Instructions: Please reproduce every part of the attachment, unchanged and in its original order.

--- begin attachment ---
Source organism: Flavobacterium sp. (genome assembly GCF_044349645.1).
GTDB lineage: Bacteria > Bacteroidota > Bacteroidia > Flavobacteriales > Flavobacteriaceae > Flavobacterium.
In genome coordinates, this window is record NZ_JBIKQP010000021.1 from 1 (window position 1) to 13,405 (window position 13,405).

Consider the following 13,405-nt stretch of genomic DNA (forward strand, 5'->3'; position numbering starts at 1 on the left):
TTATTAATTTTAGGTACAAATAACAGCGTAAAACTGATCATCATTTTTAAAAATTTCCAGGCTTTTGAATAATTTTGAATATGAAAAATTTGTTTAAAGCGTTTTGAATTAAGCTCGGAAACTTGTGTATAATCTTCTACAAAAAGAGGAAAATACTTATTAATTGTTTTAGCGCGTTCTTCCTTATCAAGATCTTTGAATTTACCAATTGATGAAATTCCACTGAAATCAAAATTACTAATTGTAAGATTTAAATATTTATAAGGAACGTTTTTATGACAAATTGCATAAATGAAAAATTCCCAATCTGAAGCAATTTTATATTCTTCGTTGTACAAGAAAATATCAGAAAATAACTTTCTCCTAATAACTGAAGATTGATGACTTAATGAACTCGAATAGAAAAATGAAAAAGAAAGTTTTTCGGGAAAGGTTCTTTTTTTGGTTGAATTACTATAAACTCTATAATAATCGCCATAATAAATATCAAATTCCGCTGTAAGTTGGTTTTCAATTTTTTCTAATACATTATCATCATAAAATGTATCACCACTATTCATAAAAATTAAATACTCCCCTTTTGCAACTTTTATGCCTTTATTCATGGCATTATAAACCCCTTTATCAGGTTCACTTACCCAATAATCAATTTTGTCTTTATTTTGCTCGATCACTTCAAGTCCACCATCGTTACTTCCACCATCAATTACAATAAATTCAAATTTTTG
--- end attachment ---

Source organism: Flavobacterium sp. (genome assembly GCF_044349645.1).
GTDB lineage: Bacteria > Bacteroidota > Bacteroidia > Flavobacteriales > Flavobacteriaceae > Flavobacterium.
In genome coordinates, this window is record NZ_JBIKQP010000021.1 from 1 (window position 1) to 13,405 (window position 13,405).

Consider the following 13,405-nt stretch of genomic DNA (forward strand, 5'->3'; position numbering starts at 1 on the left):
TTATTAATTTTAGGTACAAATAACAGCGTAAAACTGATCATCATTTTTAAAAATTTCCAGGCTTTTGAATAATTTTGAATATGAAAAATTTGTTTAAAGCGTTTTGAATTAAGCTCGGAAACTTGTGTATAATCTTCTACAAAAAGAGGAAAATACTTATTAATTGTTTTAGCGCGTTCTTCCTTATCAAGATCTTTGAATTTACCAATTGATGAAATTCCACTGAAATCAAAATTACTAATTGTAAGATTTAAATATTTATAAGGAACGTTTTTATGACAAATTGCATAAATGAAAAATTCCCAATCTGAAGCAATTTTATATTCTTCGTTGTACAAGAAAATATCAGAAAATAACTTTCTCCTAATAACTGAAGATTGATGACTTAATGAACTCGAATAGAAAAATGAAAAAGAAAGTTTTTCGGGAAAGGTTCTTTTTTTGGTTGAATTACTATAAACTCTATAATAATCGCCATAATAAATATCAAATTCCGCTGTAAGTTGGTTTTCAATTTTTTCTAATACATTATCATCATAAAATGTATCACCACTATTCATAAAAATTAAATACTCCCCTTTTGCAACTTTTATGCCTTTATTCATGGCATTATAAACCCCTTTATCAGGTTCACTTACCCAATAATCAATTTTGTCTTTATTTTGCTCGATCACTTCAAGTCCACCATCGTTACTTCCACCATCAATTACAATAAATTCAAATTTTTG